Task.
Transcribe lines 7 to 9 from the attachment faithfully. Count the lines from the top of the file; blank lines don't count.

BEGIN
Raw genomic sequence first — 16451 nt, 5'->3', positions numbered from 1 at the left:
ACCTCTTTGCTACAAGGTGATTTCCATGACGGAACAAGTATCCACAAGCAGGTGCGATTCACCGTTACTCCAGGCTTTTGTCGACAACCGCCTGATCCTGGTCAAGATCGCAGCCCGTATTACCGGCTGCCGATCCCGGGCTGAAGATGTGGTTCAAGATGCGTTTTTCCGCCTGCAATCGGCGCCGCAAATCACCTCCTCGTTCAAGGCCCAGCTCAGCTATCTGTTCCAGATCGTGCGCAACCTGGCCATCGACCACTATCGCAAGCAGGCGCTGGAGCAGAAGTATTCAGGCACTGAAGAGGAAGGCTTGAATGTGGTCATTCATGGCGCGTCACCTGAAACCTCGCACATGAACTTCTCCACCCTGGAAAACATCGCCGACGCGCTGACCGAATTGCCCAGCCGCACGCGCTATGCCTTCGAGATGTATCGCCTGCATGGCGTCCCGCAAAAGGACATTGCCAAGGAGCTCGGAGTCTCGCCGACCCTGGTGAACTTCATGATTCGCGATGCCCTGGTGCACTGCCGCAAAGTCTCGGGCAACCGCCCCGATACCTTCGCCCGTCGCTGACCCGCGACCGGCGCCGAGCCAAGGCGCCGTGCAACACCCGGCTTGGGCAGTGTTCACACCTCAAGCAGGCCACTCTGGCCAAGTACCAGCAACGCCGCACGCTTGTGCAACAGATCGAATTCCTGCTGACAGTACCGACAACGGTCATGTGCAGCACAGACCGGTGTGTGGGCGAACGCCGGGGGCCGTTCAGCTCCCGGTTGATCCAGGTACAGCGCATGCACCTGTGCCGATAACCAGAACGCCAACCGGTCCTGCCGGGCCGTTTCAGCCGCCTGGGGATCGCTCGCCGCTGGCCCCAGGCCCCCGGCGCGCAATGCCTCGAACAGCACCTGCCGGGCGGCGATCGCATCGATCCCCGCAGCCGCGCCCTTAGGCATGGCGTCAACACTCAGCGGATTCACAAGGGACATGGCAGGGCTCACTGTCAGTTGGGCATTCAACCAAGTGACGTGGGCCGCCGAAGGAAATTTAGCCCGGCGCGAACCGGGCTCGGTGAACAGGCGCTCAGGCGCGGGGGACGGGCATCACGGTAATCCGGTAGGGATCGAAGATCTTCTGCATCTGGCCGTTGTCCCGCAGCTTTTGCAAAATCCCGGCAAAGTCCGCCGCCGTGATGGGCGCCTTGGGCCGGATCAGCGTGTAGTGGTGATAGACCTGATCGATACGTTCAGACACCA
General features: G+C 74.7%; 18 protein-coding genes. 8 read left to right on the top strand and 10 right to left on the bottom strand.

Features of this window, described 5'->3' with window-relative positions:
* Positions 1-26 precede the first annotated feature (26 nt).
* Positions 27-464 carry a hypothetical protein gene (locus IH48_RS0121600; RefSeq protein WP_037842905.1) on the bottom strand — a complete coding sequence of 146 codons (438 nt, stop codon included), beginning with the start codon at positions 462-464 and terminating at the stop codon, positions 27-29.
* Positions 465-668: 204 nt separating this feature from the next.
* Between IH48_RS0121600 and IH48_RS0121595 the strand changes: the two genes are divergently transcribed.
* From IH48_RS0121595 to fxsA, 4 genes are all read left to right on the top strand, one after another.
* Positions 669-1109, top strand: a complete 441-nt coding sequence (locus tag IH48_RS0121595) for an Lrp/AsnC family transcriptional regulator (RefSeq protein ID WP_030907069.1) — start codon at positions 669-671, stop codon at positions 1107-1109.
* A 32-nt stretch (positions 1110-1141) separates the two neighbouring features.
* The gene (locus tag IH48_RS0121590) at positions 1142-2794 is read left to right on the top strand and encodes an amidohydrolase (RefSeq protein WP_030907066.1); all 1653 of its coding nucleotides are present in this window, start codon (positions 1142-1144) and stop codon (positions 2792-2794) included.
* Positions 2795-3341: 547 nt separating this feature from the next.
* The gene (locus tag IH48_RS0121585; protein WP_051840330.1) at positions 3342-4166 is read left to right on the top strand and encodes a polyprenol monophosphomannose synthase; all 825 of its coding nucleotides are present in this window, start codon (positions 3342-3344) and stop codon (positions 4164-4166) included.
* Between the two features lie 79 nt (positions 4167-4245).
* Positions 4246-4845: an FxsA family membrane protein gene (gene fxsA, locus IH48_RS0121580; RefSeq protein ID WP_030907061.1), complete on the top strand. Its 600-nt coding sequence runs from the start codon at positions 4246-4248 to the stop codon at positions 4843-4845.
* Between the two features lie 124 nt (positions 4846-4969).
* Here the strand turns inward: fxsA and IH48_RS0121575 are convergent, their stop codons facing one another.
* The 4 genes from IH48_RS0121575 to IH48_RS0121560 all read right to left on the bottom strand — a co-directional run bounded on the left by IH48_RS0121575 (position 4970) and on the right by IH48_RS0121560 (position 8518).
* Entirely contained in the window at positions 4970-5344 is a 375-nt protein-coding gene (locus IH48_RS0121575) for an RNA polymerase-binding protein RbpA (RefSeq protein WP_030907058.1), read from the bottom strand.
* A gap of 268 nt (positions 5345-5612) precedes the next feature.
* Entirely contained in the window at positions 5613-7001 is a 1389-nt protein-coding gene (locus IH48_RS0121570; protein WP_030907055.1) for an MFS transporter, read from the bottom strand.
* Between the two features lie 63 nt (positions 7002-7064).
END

* Positions 465-668: 204 nt separating this feature from the next.
* Between IH48_RS0121600 and IH48_RS0121595 the strand changes: the two genes are divergently transcribed.
* From IH48_RS0121595 to fxsA, 4 genes are all read left to right on the top strand, one after another.